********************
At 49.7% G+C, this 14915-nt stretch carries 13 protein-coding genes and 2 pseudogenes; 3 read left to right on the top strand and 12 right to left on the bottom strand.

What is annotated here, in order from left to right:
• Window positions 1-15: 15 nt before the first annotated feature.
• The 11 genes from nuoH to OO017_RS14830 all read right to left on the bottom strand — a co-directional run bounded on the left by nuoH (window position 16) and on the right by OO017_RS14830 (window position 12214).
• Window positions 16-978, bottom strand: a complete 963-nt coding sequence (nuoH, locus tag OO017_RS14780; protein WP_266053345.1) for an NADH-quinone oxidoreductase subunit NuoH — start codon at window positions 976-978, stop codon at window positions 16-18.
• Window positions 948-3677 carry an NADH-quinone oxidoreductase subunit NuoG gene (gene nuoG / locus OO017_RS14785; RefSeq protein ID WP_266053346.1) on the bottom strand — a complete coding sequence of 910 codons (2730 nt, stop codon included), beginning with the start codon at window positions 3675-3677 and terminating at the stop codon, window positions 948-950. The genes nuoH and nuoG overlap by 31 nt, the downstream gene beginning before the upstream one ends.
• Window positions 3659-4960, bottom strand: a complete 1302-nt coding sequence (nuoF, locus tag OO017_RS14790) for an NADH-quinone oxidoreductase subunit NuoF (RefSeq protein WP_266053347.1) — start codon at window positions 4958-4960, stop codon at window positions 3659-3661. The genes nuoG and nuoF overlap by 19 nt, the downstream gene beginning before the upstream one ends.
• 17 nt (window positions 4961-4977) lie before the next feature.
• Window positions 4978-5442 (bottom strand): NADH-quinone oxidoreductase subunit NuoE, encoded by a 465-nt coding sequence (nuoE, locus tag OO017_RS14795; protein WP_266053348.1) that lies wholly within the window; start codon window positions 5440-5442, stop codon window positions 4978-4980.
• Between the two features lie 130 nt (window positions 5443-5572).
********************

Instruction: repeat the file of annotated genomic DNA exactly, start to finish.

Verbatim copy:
At 49.7% G+C, this 14915-nt stretch carries 13 protein-coding genes and 2 pseudogenes; 3 read left to right on the top strand and 12 right to left on the bottom strand.

What is annotated here, in order from left to right:
• Window positions 1-15: 15 nt before the first annotated feature.
• The 11 genes from nuoH to OO017_RS14830 all read right to left on the bottom strand — a co-directional run bounded on the left by nuoH (window position 16) and on the right by OO017_RS14830 (window position 12214).
• Window positions 16-978, bottom strand: a complete 963-nt coding sequence (nuoH, locus tag OO017_RS14780; protein WP_266053345.1) for an NADH-quinone oxidoreductase subunit NuoH — start codon at window positions 976-978, stop codon at window positions 16-18.
• Window positions 948-3677 carry an NADH-quinone oxidoreductase subunit NuoG gene (gene nuoG / locus OO017_RS14785; RefSeq protein ID WP_266053346.1) on the bottom strand — a complete coding sequence of 910 codons (2730 nt, stop codon included), beginning with the start codon at window positions 3675-3677 and terminating at the stop codon, window positions 948-950. The genes nuoH and nuoG overlap by 31 nt, the downstream gene beginning before the upstream one ends.
• Window positions 3659-4960, bottom strand: a complete 1302-nt coding sequence (nuoF, locus tag OO017_RS14790) for an NADH-quinone oxidoreductase subunit NuoF (RefSeq protein WP_266053347.1) — start codon at window positions 4958-4960, stop codon at window positions 3659-3661. The genes nuoG and nuoF overlap by 19 nt, the downstream gene beginning before the upstream one ends.
• 17 nt (window positions 4961-4977) lie before the next feature.
• Window positions 4978-5442 (bottom strand): NADH-quinone oxidoreductase subunit NuoE, encoded by a 465-nt coding sequence (nuoE, locus tag OO017_RS14795; protein WP_266053348.1) that lies wholly within the window; start codon window positions 5440-5442, stop codon window positions 4978-4980.
• Between the two features lie 130 nt (window positions 5443-5572).